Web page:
At supermarkets across New York City, shoppers have thronged the aisles, some anxiously provisioning for weeks of bunkering at home, others simply (and, perhaps, defiantly) going about their normal routines, noted The New Yorker, which quizzed a number of shoppers about what they’re buying (and how they’re behaving) during the coronavirus quarantine. Accompanying the interviews were photographs by Dina Litovsky, who hit the streets, from a Trader Joe’s in Union Square to the Park Slope Food Co-Op in Brooklyn and a Target in East Harlem.


2. Twelve Female Surf Photographers You Should Follow

Women worldwide are making their mark in all areas of surf photography, noted Surfer magazine, which recently put together a roundup of a dozen standout female surf photographers and filmmakers. The list includes Oahu, Hawaii, photographer Amber Mozo (photo above), whose advice to aspiring female photographers is this: “Don’t compare yourself or your art to anyone else ever. That’s just rubbish. Everyone has a story to tell; photography is so beautiful because it allows people to express themselves.”


3. Documenting Life in the Ozarks

With the closure of many local newspapers, there has also been a diminishing amount of coverage of the communities they served. Photographer Terra Fondriest is committed to help fill the gap in her community by telling the stories of life in the Ozarks, noted The Washington Post. “Far from the larger coverage of international and national events, Fondriest’s work takes us into the daily lives of people,” noted The Post. Fondriest’s work is one of the winners of a photo essay competition organized by The Post and Visura.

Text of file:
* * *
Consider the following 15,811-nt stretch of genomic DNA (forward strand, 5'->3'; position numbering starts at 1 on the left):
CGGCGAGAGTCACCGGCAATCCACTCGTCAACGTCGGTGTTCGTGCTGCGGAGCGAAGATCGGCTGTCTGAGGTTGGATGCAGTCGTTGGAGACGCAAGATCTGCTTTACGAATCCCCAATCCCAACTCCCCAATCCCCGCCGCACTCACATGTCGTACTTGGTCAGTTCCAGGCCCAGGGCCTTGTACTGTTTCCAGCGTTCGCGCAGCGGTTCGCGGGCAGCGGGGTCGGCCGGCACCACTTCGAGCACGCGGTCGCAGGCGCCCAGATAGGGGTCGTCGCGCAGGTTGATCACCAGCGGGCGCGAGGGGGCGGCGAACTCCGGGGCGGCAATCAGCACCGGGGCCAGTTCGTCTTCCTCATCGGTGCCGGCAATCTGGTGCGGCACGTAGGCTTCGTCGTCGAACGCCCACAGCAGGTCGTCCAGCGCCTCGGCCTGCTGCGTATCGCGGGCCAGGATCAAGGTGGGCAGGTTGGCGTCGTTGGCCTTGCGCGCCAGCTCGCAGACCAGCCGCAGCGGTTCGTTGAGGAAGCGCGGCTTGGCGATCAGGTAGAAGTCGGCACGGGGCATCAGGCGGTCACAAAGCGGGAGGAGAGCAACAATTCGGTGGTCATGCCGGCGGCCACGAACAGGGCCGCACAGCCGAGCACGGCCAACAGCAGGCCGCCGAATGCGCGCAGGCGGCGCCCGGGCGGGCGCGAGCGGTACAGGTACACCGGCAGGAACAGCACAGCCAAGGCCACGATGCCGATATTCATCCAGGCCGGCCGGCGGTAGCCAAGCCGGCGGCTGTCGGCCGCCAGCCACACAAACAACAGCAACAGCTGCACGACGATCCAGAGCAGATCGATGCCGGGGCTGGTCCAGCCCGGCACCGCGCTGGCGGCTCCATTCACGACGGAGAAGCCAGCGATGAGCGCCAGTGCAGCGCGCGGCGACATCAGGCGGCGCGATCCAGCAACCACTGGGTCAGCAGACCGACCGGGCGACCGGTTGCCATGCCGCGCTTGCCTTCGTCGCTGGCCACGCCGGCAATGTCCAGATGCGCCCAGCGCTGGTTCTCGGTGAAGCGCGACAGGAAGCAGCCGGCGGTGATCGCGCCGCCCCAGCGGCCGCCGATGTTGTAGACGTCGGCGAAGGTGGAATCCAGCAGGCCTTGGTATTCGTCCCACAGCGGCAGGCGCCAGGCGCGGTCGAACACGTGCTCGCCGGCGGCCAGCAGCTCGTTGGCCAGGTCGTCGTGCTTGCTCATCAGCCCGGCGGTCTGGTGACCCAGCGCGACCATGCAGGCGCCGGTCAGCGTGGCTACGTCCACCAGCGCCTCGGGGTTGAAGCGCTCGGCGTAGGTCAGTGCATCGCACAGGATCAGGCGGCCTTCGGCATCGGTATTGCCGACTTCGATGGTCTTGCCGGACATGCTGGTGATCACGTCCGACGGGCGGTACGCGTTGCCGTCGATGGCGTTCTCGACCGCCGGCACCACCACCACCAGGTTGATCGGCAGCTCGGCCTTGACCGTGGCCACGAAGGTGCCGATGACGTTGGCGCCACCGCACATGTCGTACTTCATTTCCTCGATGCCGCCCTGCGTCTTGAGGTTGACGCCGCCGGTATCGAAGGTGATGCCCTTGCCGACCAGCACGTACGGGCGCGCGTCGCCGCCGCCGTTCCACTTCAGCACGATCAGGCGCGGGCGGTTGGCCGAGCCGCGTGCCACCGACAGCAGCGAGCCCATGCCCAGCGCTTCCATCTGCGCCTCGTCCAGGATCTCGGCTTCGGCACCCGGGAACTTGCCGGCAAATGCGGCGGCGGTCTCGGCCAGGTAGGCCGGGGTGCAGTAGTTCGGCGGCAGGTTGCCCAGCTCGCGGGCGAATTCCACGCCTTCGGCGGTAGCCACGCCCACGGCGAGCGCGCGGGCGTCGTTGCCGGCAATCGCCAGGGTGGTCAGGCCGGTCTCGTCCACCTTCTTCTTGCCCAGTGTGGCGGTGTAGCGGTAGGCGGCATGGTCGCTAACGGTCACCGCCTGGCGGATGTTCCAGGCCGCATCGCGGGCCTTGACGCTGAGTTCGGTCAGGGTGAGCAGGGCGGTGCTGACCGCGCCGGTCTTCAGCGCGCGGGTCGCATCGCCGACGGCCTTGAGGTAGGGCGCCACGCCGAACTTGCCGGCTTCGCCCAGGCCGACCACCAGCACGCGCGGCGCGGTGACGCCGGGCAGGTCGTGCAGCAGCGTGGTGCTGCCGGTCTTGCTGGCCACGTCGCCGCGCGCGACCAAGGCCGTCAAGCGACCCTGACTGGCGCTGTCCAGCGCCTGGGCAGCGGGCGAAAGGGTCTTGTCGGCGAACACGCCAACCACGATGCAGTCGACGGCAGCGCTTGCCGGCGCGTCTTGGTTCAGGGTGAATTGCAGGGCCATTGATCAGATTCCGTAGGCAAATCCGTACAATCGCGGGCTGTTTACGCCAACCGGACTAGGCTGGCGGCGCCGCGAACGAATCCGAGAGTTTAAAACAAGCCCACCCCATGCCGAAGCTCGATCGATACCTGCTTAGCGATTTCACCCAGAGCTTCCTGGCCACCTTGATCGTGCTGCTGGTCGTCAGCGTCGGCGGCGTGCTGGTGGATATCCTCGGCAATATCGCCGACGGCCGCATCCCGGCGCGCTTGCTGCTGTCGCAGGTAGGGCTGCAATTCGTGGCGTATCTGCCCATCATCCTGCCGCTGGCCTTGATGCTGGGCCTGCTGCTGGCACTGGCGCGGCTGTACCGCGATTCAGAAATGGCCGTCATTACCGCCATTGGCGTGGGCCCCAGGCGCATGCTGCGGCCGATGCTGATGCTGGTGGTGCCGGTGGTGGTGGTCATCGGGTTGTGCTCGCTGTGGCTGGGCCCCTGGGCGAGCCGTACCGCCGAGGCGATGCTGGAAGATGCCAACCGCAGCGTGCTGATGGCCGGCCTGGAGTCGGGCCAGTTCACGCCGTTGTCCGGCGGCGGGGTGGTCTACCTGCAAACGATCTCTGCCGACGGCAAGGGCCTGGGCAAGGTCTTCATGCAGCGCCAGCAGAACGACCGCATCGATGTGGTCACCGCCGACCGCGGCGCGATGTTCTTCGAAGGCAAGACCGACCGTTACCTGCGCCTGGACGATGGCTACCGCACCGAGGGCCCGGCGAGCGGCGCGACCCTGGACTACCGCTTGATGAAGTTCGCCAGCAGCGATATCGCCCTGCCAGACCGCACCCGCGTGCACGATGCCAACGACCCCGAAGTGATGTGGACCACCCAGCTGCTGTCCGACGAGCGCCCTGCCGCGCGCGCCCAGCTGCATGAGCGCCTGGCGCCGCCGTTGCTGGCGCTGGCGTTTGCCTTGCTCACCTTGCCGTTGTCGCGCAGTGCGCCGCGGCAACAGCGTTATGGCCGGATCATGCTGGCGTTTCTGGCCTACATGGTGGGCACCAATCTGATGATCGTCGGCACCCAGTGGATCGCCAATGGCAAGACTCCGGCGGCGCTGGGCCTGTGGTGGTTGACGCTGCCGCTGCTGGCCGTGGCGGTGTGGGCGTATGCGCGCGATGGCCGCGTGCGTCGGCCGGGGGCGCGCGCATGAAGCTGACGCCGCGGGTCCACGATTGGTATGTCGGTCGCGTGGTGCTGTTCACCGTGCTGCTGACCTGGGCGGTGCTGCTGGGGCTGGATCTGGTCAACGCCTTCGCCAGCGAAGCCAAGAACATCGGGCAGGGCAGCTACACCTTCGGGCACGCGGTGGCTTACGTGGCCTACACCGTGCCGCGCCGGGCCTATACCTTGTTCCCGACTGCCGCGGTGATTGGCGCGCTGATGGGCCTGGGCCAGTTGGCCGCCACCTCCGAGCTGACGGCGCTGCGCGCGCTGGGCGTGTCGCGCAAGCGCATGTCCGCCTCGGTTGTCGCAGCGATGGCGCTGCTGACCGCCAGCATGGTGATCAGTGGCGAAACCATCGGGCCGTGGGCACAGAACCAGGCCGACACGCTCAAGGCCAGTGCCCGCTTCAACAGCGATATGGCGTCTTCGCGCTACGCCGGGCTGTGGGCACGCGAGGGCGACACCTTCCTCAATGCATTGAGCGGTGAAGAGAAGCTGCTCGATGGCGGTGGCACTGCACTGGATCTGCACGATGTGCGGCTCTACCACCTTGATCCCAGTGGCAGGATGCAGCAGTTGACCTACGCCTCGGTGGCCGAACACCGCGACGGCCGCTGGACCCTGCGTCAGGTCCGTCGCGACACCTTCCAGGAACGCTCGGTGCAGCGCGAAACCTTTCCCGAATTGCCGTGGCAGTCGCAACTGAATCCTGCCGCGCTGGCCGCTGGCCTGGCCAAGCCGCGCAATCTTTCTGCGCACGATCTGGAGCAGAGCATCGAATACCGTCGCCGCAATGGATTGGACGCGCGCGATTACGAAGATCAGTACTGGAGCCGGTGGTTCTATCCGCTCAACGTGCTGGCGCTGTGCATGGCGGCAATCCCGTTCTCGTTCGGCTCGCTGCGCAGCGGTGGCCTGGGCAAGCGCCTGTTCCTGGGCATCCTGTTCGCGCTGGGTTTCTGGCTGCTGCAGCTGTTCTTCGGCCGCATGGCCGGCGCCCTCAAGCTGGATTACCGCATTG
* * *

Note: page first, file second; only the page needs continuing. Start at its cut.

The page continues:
4. Steve Korn Focuses On the Stories That Faces Tell

Faces are faces. But, we noted yesterday, they are also narratives. "It is easy to assume much about a stranger, judge them by any number of things, from clothing to hairstyle and makeup, ethnicity, expression and so on. We often look at an unfamiliar face and create a narrative in our mind of who that person is, if they are smart or not, what they might believe, any number of things," says Seattle-base photographer and PPD reader Steve Korn, whose ongoing "Face Project" explores the idea of photographic authenticity and the ways we perceive each other.


5. Boris Yaro, Who Took Iconic Photo of Wounded RFK, Dies at 81

As Robert F. Kennedy was leaving the Ambassador Hotel on June 5, 1968, following his victory in that year’s California Democratic Presidential primary, a part-time Los Angeles Times photographer, working on his own time in hopes of catching a shot for his wall, followed. The photographer, Boris Yaro, ended up making one of the century’s most celebrated images—a photo of Kennedy lying on the floor of the hotel’s pantry after being shot by Sirhan B. Sirhan. Yaro, who worked for the newspaper for some 40 years, died on March 11 at age 81.
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At top: From Dina Litovsky

2 Comments

  1. Richard Peterson commented on: March 27, 2020 at 12:53 p.m.
    Sad day for our creative works! I hope this isn’t the beginning of the end of copyright protection. This is a real blow against the American people.
  1. D. Lindemann commented on: March 27, 2020 at 2:49 p.m.
    THIS IS AN OUTRAGE! WHAT RIGHT DOES THE FEDERAL, STATE OR LOCAL GOVERNMENT HAVE TO CO-OP THE COPYRIGHT OF AN ARTIST? IF YOU ARE EMPLOYED BY A GOVERNMENT AGENCY OR BUREAU AND ON ASSIGNMENT BY THAT ENTITY YOUR WORK DOES BELONG TO THEM. OTHERWISE, THE RATIONALE THAT WOULD ALLOW THEM TO STEAL A PERSON'S INDIVIDUAL COPYRIGHT, OWNERSHIP AND THEN USE THAT WORK FOR THEIR OWN PURPOSE IS NOTHING SHORT OF ROBBERY.